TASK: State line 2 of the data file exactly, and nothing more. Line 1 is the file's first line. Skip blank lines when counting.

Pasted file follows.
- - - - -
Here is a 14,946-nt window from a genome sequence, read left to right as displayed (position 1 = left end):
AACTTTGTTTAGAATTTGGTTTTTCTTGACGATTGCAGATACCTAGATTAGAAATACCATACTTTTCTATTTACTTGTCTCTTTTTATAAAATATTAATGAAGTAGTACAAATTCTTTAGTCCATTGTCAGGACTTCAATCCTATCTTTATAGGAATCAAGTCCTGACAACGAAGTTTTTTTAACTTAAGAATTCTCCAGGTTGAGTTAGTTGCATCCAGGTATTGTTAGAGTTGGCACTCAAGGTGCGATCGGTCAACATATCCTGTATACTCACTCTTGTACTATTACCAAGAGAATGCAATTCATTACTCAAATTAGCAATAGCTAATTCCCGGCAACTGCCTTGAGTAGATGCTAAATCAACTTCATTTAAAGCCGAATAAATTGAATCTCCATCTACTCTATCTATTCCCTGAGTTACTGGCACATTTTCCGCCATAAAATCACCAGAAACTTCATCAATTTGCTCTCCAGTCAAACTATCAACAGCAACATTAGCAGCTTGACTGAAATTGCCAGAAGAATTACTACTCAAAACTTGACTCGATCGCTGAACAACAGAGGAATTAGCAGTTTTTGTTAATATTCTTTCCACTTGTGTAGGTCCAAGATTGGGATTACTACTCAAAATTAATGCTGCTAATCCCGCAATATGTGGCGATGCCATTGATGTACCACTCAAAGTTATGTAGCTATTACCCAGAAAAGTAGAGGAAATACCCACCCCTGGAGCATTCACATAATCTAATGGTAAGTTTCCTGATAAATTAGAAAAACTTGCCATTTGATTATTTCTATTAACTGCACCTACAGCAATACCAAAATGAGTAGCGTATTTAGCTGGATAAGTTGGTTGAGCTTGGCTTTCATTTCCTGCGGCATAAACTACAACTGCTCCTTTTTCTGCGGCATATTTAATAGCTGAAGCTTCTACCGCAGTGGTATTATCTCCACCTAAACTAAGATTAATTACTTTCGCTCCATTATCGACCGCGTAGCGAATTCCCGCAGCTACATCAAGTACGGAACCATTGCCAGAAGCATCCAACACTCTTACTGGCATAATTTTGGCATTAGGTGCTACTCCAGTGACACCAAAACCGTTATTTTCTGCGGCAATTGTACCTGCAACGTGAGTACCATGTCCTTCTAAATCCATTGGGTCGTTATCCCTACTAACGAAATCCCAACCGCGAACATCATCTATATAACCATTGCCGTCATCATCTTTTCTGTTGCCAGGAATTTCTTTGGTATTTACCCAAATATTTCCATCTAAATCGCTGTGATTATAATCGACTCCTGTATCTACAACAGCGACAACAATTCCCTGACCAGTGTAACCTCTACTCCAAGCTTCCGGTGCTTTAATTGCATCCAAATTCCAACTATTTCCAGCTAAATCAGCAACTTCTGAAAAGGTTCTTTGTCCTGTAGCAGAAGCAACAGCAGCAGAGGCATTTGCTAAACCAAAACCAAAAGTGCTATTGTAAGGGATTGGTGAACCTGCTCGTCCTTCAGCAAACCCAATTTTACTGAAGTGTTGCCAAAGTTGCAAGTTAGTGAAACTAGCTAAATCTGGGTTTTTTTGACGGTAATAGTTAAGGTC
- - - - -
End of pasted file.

AACTTTGTTTAGAATTTGGTTTTTCTTGACGATTGCAGATACCTAGATTAGAAATACCATACTTTTCTATTTACTTGTCTCTTTTTATAAAATATTAATGAAGTAGTACAAATTCTTTAGTCCATTGTCAGGACTTCAATCCTATCTTTATAGGAATCAAGTCCTGACAACGAAGTTTTTTTAACTTAAGAATTCTCCAGGTTGAGTTAGTTGCATCCAGGTATTGTTAGAGTTGGCACTCAAGGTGCGATCGGTCAACATATCCTGTATACTCACTCTTGTACTATTACCAAGAGAATGCAATTCATTACTCAAATTAGCAATAGCTAATTCCCGGCAACTGCCTTGAGTAGATGCTAAATCAACTTCATTTAAAGCCGAATAAATTGAATCTCCATCTACTCTATCTATTCCCTGAGTTACTGGCACATTTTCCGCCATAAAATCACCAGAAACTTCATCAATTTGCTCTCCAGTCAAACTATCAACAGCAACATTAGCAGCTTGACTGAAATTGCCAGAAGAATTACTACTCAAAACTTGACTCGATCGCTGAACAACAGAGGAATTAGCAGTTTTTGTTAATATTCTTTCCACTTGTGTAGGTCCAAGATTGGGATTACTACTCAAAATTAATGCTGCTAATCCCGCAATATGTGGCGATGCCATTGATGTACCACTCAAAGTTATGTAGCTATTACCCAGAAAAGTAGAGGAAATACCCACCCCTGGAGCATTCACATAATCTAATGGTAAGTTTCCTGATAAATTAGAAAAACTTGCCATTTGATTATTTCTATTAACTGCACCTACAGCAATACCAAAATGAGTAGCGTATTTAGCTGGATAAGTTGGTTGAGCTTGGCTTTCATTTCCTGCGGCATAAACTACAACTGCTCCTTTTTCTGCGGCATATTTAATAGCTGAAGCTTCTACCGCAGTGGTATTATCTCCACCTAAACTAAGATTAATTACTTTCGCTCCATTATCGACCGCGTAGCGAATTCCCGCAGCTACATCAAGTACGGAACCATTGCCAGAAGCATCCAACACTCTTACTGGCATAATTTTGGCATTAGGTGCTACTCCAGTGACACCAAAACCGTTATTTTCTGCGGCAATTGTACCTGCAACGTGAGTACCATGTCCTTCTAAATCCATTGGGTCGTTATCCCTACTAACGAAATCCCAACCGCGAACATCATCTATATAACCATTGCCGTCATCATCTTTTCTGTTGCCAGGAATTTCTTTGGTATTTACCCAAATATTTCCATCTAAATCGCTGTGATTATAATCGACTCCTGTATCTACAACAGCGACAACAATTCCCTGACCAGTGTAACCTCTACTCCAAGCTTCCGGTGCTTTAATTGCATCCAAATTCCAACTATTTCCAGCTAAATCAGCAACTTCTGAAAAGGTTCTTTGTCCTGTAGCAGAAGCAACAGCAGCAGAGGCATTTGCTAAACCAAAACCAAAAGTGCTATTGTAAGGGATTGGTGAACCTGCTCGTCCTTCAGCAAACCCAATTTTACTGAAGTGTTGCCAAAGTTGCAAGTTAGTGAAACTAGCTAAATCTGGGTTTTTTTGACGGTAATAGTTAAGGTC